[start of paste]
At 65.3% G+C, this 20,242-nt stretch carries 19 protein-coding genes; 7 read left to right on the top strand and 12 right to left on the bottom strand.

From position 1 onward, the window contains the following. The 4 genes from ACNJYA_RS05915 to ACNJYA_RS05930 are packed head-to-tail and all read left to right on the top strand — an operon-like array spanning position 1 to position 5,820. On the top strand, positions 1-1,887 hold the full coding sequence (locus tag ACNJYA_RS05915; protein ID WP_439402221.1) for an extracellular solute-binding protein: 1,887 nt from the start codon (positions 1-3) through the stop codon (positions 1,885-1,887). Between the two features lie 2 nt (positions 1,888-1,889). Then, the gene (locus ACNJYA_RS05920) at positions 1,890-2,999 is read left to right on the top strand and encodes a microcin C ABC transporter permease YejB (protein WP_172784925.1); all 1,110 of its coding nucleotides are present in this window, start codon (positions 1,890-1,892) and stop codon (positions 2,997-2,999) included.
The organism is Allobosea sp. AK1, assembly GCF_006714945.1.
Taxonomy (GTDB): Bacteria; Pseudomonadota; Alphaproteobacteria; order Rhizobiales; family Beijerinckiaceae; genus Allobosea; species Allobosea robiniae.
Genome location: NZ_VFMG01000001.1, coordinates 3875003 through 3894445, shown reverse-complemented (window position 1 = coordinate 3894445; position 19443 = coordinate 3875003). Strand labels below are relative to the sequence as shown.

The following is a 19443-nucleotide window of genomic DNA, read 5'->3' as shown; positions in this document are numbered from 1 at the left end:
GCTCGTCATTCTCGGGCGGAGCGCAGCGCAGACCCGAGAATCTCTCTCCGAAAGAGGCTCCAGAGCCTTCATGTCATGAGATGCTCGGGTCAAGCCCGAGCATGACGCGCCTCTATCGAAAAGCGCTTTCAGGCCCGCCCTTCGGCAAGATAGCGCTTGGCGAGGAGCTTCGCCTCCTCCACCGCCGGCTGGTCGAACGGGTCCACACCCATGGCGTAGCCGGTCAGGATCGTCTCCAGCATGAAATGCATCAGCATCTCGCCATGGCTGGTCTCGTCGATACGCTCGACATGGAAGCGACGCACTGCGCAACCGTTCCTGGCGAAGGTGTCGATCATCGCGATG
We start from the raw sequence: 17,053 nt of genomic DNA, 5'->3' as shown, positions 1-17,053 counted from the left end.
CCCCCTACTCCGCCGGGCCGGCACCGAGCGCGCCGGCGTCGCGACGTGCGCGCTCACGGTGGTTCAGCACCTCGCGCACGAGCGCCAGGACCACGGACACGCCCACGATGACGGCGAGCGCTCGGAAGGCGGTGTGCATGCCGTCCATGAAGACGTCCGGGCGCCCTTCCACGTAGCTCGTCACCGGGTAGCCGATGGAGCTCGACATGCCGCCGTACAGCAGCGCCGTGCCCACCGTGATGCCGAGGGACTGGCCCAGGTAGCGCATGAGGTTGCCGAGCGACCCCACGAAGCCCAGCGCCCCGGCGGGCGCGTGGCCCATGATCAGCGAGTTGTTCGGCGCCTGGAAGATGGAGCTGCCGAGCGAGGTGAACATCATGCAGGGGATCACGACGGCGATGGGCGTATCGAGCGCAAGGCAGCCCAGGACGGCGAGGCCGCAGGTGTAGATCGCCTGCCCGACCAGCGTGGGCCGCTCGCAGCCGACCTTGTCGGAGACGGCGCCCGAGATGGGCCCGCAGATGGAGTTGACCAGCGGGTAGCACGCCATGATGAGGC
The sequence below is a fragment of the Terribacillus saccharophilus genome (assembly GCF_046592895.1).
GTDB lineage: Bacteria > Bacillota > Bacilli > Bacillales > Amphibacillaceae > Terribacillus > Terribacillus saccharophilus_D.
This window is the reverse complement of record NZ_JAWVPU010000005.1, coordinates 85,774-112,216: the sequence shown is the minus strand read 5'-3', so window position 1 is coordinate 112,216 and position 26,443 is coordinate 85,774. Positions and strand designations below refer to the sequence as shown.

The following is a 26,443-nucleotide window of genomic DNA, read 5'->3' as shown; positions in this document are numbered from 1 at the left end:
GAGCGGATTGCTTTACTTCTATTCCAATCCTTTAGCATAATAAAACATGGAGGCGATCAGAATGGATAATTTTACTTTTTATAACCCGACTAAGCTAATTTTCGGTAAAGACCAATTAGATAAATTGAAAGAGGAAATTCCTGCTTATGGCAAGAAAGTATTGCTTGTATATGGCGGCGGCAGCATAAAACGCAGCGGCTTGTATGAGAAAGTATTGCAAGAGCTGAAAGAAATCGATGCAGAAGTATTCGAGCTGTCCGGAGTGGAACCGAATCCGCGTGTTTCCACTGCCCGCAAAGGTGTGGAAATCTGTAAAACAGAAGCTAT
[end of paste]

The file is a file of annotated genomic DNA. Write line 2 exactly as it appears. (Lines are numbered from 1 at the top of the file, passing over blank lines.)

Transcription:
From position 1 onward, the window contains the following. The 4 genes from ACNJYA_RS05915 to ACNJYA_RS05930 are packed head-to-tail and all read left to right on the top strand — an operon-like array spanning position 1 to position 5,820. On the top strand, positions 1-1,887 hold the full coding sequence (locus tag ACNJYA_RS05915; protein ID WP_439402221.1) for an extracellular solute-binding protein: 1,887 nt from the start codon (positions 1-3) through the stop codon (positions 1,885-1,887). Between the two features lie 2 nt (positions 1,888-1,889). Then, the gene (locus ACNJYA_RS05920) at positions 1,890-2,999 is read left to right on the top strand and encodes a microcin C ABC transporter permease YejB (protein WP_172784925.1); all 1,110 of its coding nucleotides are present in this window, start codon (positions 1,890-1,892) and stop codon (positions 2,997-2,999) included.